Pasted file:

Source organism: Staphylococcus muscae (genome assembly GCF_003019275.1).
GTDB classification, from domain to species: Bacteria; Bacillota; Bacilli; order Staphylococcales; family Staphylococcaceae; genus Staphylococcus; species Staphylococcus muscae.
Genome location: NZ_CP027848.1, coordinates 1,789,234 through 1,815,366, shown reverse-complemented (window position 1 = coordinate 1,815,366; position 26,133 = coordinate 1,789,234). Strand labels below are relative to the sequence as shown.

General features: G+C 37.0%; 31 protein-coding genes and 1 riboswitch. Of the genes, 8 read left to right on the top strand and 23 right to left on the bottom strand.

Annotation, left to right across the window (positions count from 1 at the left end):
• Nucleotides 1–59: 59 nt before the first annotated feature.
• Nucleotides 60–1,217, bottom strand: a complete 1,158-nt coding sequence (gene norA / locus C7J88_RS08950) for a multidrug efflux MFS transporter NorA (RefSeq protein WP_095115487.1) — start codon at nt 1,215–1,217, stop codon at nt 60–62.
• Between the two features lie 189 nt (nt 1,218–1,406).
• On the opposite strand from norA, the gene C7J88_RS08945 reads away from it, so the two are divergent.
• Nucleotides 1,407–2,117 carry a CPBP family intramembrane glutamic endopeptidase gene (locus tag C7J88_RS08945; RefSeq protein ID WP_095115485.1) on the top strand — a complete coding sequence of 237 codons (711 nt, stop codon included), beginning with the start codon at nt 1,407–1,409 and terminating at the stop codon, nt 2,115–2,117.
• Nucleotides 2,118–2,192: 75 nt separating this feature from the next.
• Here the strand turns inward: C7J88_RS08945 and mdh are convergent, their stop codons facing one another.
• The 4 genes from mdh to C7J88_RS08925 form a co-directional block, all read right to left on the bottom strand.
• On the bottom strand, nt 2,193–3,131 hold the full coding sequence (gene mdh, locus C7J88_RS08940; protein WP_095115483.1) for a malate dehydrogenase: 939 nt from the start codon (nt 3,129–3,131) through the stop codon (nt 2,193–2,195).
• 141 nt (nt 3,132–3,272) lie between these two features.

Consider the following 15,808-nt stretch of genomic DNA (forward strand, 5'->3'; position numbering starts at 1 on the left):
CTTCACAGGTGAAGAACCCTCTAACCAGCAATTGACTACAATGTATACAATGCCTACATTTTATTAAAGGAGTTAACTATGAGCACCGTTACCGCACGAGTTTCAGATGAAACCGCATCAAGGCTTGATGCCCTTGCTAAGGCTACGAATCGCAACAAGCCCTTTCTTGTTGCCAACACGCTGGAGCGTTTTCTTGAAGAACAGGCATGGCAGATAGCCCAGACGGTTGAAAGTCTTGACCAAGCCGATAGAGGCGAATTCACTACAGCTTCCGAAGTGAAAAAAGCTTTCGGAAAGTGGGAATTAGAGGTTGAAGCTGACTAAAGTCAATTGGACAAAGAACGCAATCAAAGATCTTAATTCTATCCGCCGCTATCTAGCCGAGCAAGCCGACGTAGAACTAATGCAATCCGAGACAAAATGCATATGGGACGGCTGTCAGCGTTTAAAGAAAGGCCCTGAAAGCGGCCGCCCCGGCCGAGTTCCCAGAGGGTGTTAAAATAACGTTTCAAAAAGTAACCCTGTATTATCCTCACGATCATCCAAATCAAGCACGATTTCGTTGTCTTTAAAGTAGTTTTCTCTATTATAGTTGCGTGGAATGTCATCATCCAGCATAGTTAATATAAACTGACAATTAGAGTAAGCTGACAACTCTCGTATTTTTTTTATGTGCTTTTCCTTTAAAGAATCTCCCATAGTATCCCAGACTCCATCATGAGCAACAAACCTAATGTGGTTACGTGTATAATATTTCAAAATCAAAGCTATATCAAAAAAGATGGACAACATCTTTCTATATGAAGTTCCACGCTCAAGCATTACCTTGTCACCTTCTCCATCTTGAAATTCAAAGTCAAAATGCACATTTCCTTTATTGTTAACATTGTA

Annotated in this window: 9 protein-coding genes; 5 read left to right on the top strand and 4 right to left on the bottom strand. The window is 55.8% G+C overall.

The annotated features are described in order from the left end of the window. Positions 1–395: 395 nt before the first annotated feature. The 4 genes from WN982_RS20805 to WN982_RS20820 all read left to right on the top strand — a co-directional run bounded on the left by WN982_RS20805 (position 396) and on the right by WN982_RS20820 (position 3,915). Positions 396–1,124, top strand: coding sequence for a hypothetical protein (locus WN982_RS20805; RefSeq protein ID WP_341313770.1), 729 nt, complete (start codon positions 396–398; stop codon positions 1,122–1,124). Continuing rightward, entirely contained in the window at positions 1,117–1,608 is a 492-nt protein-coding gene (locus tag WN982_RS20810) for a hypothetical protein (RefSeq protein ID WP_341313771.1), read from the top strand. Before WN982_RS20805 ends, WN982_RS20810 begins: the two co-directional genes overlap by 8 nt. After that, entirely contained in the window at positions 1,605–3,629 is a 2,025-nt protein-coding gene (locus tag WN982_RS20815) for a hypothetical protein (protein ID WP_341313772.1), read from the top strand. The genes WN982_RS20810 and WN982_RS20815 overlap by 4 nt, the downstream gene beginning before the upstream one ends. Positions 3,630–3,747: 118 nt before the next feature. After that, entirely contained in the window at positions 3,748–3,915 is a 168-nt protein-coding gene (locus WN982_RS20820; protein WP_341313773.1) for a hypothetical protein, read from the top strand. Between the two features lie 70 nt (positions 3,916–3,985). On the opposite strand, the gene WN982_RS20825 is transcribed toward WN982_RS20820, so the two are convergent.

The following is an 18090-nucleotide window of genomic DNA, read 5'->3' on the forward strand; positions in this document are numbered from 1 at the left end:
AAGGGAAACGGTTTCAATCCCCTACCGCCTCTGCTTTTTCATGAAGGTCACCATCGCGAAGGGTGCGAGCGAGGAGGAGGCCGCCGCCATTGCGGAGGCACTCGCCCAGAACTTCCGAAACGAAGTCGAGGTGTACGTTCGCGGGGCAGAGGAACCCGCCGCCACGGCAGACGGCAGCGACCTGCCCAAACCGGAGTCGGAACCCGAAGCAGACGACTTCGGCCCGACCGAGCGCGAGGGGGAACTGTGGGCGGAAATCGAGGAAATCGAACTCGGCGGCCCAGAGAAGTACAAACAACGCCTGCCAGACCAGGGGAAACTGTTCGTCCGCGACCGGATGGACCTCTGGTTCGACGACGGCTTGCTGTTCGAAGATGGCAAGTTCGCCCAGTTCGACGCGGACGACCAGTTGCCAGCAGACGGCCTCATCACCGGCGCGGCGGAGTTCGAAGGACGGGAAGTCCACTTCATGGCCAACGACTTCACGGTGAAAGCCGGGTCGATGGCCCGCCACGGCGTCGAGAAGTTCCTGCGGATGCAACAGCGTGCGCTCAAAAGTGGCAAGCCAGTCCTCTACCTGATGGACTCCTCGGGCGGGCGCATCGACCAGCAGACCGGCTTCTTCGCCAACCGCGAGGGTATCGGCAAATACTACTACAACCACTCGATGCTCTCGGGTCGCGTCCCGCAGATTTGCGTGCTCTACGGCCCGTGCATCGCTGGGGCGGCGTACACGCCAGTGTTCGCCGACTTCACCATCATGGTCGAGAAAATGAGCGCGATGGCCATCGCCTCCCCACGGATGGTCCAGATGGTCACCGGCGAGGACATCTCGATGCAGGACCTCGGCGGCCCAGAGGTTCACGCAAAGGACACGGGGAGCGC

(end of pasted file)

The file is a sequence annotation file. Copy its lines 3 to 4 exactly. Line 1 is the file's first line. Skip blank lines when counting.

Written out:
Genome location: NZ_CP027848.1, coordinates 1,789,234 through 1,815,366, shown reverse-complemented (window position 1 = coordinate 1,815,366; position 26,133 = coordinate 1,789,234). Strand labels below are relative to the sequence as shown.

General features: G+C 37.0%; 31 protein-coding genes and 1 riboswitch. Of the genes, 8 read left to right on the top strand and 23 right to left on the bottom strand.